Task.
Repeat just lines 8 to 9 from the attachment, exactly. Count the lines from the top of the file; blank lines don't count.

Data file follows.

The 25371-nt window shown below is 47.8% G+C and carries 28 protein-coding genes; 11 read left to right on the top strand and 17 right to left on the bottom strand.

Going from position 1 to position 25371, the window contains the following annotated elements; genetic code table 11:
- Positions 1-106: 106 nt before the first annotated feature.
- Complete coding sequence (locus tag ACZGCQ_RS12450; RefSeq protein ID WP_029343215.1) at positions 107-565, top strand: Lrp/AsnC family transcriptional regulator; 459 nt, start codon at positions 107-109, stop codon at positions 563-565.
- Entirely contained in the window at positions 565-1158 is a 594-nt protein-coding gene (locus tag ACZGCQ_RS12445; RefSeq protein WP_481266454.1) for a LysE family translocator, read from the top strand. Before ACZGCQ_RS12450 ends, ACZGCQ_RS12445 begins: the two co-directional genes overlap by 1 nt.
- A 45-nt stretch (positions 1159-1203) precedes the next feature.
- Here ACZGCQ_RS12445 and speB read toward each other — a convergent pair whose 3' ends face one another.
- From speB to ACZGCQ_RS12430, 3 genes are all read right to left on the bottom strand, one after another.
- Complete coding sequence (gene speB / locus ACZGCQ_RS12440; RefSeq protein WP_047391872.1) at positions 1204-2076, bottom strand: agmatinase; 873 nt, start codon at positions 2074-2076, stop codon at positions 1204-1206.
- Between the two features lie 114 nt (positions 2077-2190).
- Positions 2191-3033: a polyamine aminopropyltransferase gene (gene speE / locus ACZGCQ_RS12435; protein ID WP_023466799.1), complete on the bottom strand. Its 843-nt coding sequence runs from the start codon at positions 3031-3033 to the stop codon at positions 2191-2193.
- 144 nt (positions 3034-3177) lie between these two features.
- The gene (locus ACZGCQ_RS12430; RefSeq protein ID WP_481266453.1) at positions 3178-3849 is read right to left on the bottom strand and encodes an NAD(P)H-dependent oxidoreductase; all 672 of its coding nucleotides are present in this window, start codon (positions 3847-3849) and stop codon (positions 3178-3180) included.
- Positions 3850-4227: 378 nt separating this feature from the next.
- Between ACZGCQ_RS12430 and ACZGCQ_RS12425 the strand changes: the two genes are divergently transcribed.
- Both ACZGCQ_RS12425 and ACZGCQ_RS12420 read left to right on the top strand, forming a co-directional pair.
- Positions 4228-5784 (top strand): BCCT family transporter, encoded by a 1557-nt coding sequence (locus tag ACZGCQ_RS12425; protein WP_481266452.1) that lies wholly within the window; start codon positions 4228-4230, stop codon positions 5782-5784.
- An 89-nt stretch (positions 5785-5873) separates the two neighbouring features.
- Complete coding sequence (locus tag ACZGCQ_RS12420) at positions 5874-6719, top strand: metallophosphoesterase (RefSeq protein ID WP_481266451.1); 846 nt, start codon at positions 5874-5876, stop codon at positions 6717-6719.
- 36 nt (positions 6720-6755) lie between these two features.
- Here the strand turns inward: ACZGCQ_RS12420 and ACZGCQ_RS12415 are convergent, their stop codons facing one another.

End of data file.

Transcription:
- From speB to ACZGCQ_RS12430, 3 genes are all read right to left on the bottom strand, one after another.
- Complete coding sequence (gene speB / locus ACZGCQ_RS12440; RefSeq protein WP_047391872.1) at positions 1204-2076, bottom strand: agmatinase; 873 nt, start codon at positions 2074-2076, stop codon at positions 1204-1206.